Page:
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Hell's Angels and the Illusion of the Counterculture

Hell's Angels and the Illusion of the Counterculture DECEMBER 6, 1969, MEREDITH HUNTER, AN EIGHTEEN-YEARold black man, lay stabbed to death on the dusty grounds of the Altamont Speedway just outside of Tracy, California. One of the thousands of young people at the speedway for a free Rolling Stones concert, Hunter was killed when he was attacked by a group belonging to the Hell’s Angels Motorcycle Club, who had been hired by the rock group to act as security that evening. The Angel charged with stabbing Hunter, Allan Passaro, was acquitted of murder in 1971 by reason of self-defense (Hunter drew a gun), but nevertheless, the Altamont incident signaled the end of the American counterculture’s decade-long love affair with the Hell’s Angels. During the 1960s, California’s flower children, seeing the Angels as fellow rebels against the establishment, cavorted with the bikers at such countercultural events as Ken Kesey’s ‘‘acid tests’’ and the Human Be-In. Members of the counterculture, who saw the Angels as being similar to the violent and independent yet goodhearted bikers romanticized in the 1954 movie The Wild One, envisioned the Angels as their protectors from the establishment. Sixties popular culture fueled the counterculture’s belief in the supposed link between the Angels and themselves http://www.deepdyve.com/assets/images/DeepDyve-Logo-lg.png The Journal of Popular Culture Wiley

Hell's Angels and the Illusion of the Counterculture

The Journal of Popular Culture , Volume 37 (2) – Nov 1, 2003

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References (1)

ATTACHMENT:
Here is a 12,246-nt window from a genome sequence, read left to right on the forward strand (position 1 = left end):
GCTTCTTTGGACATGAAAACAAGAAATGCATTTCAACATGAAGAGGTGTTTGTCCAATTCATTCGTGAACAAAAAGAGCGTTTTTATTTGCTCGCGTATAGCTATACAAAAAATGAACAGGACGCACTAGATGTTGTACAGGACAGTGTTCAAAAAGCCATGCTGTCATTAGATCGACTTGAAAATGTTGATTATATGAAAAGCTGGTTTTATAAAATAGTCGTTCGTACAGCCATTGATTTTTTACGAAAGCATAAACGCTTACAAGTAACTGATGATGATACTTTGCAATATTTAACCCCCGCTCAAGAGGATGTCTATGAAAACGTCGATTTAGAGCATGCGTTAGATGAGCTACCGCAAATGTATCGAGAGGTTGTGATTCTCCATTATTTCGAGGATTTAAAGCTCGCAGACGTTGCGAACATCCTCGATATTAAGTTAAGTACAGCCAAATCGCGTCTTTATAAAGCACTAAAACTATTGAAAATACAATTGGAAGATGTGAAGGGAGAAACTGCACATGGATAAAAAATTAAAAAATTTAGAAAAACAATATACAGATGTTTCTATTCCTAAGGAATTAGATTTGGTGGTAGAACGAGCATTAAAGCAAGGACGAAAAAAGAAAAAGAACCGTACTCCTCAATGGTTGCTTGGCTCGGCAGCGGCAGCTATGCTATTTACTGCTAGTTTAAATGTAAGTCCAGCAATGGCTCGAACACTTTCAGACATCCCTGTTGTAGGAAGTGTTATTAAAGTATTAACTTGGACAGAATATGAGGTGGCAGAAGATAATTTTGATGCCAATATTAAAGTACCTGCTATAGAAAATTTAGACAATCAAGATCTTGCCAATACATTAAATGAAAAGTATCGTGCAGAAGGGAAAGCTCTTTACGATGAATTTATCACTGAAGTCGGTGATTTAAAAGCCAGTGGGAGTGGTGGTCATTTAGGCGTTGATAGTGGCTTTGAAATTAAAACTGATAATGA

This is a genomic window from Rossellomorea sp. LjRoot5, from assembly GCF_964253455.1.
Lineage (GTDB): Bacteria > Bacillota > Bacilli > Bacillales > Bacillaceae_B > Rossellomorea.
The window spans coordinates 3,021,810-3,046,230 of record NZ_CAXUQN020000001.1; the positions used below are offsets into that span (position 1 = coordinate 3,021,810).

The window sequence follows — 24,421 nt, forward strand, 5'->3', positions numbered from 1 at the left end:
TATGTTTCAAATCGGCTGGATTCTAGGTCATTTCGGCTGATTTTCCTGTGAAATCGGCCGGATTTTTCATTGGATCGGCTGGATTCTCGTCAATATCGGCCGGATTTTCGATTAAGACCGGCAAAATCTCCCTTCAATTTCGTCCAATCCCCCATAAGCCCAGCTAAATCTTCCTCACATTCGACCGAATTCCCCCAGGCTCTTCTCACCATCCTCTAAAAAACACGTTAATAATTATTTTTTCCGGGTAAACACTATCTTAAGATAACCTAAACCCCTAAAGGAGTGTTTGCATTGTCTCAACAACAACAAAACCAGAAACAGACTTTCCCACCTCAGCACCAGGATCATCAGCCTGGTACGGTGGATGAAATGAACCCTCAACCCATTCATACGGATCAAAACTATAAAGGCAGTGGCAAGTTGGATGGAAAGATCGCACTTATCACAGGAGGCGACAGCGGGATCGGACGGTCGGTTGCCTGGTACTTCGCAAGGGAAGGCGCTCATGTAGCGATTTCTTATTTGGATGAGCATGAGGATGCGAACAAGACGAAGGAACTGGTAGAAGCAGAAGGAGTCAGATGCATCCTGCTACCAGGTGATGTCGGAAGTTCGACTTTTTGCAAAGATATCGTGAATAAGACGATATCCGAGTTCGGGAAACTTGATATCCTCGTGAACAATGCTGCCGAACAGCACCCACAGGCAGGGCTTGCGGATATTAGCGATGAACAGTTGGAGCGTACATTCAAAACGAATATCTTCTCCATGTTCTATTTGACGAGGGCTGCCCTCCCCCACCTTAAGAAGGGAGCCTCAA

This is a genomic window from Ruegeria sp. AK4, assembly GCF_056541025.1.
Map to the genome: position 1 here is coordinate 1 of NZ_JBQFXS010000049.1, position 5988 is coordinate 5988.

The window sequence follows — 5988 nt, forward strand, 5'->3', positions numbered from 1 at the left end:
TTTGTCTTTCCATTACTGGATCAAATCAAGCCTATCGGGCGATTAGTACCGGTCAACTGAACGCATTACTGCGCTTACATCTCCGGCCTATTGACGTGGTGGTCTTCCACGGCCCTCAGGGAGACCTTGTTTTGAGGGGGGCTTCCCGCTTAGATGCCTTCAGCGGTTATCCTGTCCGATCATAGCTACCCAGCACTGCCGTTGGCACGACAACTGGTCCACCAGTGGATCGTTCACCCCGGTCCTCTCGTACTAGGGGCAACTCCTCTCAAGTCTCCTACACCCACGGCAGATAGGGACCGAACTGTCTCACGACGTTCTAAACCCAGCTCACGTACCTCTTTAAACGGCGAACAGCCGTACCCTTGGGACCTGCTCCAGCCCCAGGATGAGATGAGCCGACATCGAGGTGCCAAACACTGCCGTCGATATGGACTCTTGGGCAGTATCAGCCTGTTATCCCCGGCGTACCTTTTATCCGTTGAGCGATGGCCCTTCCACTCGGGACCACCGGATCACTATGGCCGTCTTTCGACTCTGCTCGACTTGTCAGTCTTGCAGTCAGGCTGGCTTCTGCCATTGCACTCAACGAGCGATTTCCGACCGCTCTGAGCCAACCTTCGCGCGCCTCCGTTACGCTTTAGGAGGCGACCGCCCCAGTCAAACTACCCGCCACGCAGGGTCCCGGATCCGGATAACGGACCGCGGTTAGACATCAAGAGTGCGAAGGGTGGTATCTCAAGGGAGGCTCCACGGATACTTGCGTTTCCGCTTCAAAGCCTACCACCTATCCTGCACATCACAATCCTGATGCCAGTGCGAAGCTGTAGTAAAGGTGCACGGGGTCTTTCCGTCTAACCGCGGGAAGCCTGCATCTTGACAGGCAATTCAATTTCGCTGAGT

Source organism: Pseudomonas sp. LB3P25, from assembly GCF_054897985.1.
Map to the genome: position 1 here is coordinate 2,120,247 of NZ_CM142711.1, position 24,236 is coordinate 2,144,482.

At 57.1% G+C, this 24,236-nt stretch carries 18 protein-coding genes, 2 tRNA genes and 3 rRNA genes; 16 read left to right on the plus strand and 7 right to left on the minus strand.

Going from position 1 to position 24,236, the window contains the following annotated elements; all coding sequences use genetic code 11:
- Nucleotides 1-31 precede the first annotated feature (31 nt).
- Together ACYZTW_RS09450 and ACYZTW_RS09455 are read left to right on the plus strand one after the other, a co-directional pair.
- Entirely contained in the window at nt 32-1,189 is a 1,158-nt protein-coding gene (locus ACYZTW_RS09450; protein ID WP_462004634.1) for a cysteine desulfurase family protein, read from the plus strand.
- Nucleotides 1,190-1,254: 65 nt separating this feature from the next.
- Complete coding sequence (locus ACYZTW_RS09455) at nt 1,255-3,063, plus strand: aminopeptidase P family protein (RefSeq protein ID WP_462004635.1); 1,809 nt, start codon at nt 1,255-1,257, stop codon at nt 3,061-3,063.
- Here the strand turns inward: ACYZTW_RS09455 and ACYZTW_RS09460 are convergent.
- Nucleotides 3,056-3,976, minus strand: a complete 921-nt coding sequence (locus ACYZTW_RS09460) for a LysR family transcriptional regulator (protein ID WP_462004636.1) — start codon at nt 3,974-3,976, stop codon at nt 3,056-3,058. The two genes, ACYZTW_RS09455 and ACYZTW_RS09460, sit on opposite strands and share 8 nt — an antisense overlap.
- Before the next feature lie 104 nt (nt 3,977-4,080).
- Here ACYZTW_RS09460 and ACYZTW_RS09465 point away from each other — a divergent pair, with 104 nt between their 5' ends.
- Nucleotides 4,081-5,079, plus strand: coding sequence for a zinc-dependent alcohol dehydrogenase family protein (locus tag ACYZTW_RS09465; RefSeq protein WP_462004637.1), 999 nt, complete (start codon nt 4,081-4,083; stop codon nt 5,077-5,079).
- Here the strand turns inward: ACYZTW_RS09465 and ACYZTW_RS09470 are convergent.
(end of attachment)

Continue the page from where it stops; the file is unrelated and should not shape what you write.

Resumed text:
Publisher
Wiley
Copyright
Copyright © 2003 Wiley Subscription Services, Inc., A Wiley Company
ISSN
0022-3840
eISSN
1540-5931
DOI
10.1111/1540-5931.00071
Publisher site
See Article on Publisher Site

Abstract

DECEMBER 6, 1969, MEREDITH HUNTER, AN EIGHTEEN-YEARold black man, lay stabbed to death on the dusty grounds of the Altamont Speedway just outside of Tracy, California. One of the thousands of young people at the speedway for a free Rolling Stones concert, Hunter was killed when he was attacked by a group belonging to the Hell’s Angels Motorcycle Club, who had been hired by the rock group to act as security that evening. The Angel charged with stabbing Hunter, Allan Passaro, was acquitted of murder in 1971 by reason of self-defense (Hunter drew a gun), but nevertheless, the Altamont incident signaled the end of the American counterculture’s decade-long love affair with the Hell’s Angels. During the 1960s, California’s flower children, seeing the Angels as fellow rebels against the establishment, cavorted with the bikers at such countercultural events as Ken Kesey’s ‘‘acid tests’’ and the Human Be-In. Members of the counterculture, who saw the Angels as being similar to the violent and independent yet goodhearted bikers romanticized in the 1954 movie The Wild One, envisioned the Angels as their protectors from the establishment. Sixties popular culture fueled the counterculture’s belief in the supposed link between the Angels and themselves

Journal

The Journal of Popular CultureWiley

Published: Nov 1, 2003

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